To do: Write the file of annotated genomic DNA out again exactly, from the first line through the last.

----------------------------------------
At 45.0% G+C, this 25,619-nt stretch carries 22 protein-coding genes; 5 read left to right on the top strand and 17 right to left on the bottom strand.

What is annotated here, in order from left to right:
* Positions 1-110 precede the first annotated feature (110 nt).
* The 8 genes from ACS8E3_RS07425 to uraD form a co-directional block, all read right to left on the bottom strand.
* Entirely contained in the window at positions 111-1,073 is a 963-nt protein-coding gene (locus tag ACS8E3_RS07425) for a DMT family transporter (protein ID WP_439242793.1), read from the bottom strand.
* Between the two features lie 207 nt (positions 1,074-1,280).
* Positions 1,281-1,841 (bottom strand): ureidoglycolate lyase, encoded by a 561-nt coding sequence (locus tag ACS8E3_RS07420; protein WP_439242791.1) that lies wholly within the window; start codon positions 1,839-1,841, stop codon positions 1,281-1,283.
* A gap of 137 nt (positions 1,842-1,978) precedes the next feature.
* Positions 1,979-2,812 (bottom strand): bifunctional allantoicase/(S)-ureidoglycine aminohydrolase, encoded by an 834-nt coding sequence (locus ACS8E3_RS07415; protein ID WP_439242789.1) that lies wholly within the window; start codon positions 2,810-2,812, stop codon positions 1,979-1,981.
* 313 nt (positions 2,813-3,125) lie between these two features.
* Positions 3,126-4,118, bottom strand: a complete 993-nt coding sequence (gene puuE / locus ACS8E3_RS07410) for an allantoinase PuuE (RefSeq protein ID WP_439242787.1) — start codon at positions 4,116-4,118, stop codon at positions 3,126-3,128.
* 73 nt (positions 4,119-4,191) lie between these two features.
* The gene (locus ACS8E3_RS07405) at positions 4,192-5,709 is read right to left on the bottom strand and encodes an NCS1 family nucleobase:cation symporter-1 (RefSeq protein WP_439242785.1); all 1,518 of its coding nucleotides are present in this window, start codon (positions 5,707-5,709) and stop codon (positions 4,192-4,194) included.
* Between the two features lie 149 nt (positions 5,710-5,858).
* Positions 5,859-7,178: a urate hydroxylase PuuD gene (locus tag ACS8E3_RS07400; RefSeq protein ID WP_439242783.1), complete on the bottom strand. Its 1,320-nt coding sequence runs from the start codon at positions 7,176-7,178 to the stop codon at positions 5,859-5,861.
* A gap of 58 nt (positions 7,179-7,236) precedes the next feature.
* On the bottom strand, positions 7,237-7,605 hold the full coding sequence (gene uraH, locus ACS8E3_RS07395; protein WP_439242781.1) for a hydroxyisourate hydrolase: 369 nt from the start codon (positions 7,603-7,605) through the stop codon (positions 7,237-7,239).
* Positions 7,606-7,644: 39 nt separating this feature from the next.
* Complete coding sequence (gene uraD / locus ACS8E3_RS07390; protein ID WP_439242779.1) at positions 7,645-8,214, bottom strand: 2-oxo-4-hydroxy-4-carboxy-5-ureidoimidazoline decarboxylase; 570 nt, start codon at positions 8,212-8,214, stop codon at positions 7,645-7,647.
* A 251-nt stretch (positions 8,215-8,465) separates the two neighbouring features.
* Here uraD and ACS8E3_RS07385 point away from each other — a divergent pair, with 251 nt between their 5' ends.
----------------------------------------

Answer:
At 45.0% G+C, this 25,619-nt stretch carries 22 protein-coding genes; 5 read left to right on the top strand and 17 right to left on the bottom strand.

What is annotated here, in order from left to right:
* Positions 1-110 precede the first annotated feature (110 nt).
* The 8 genes from ACS8E3_RS07425 to uraD form a co-directional block, all read right to left on the bottom strand.
* Entirely contained in the window at positions 111-1,073 is a 963-nt protein-coding gene (locus tag ACS8E3_RS07425) for a DMT family transporter (protein ID WP_439242793.1), read from the bottom strand.
* Between the two features lie 207 nt (positions 1,074-1,280).
* Positions 1,281-1,841 (bottom strand): ureidoglycolate lyase, encoded by a 561-nt coding sequence (locus tag ACS8E3_RS07420; protein WP_439242791.1) that lies wholly within the window; start codon positions 1,839-1,841, stop codon positions 1,281-1,283.
* A gap of 137 nt (positions 1,842-1,978) precedes the next feature.
* Positions 1,979-2,812 (bottom strand): bifunctional allantoicase/(S)-ureidoglycine aminohydrolase, encoded by an 834-nt coding sequence (locus ACS8E3_RS07415; protein ID WP_439242789.1) that lies wholly within the window; start codon positions 2,810-2,812, stop codon positions 1,979-1,981.
* 313 nt (positions 2,813-3,125) lie between these two features.
* Positions 3,126-4,118, bottom strand: a complete 993-nt coding sequence (gene puuE / locus ACS8E3_RS07410) for an allantoinase PuuE (RefSeq protein ID WP_439242787.1) — start codon at positions 4,116-4,118, stop codon at positions 3,126-3,128.
* 73 nt (positions 4,119-4,191) lie between these two features.
* The gene (locus ACS8E3_RS07405) at positions 4,192-5,709 is read right to left on the bottom strand and encodes an NCS1 family nucleobase:cation symporter-1 (RefSeq protein WP_439242785.1); all 1,518 of its coding nucleotides are present in this window, start codon (positions 5,707-5,709) and stop codon (positions 4,192-4,194) included.
* Between the two features lie 149 nt (positions 5,710-5,858).
* Positions 5,859-7,178: a urate hydroxylase PuuD gene (locus tag ACS8E3_RS07400; RefSeq protein ID WP_439242783.1), complete on the bottom strand. Its 1,320-nt coding sequence runs from the start codon at positions 7,176-7,178 to the stop codon at positions 5,859-5,861.
* A gap of 58 nt (positions 7,179-7,236) precedes the next feature.
* On the bottom strand, positions 7,237-7,605 hold the full coding sequence (gene uraH, locus ACS8E3_RS07395; protein WP_439242781.1) for a hydroxyisourate hydrolase: 369 nt from the start codon (positions 7,603-7,605) through the stop codon (positions 7,237-7,239).
* Positions 7,606-7,644: 39 nt separating this feature from the next.
* Complete coding sequence (gene uraD / locus ACS8E3_RS07390; protein ID WP_439242779.1) at positions 7,645-8,214, bottom strand: 2-oxo-4-hydroxy-4-carboxy-5-ureidoimidazoline decarboxylase; 570 nt, start codon at positions 8,212-8,214, stop codon at positions 7,645-7,647.
* A 251-nt stretch (positions 8,215-8,465) separates the two neighbouring features.
* Here uraD and ACS8E3_RS07385 point away from each other — a divergent pair, with 251 nt between their 5' ends.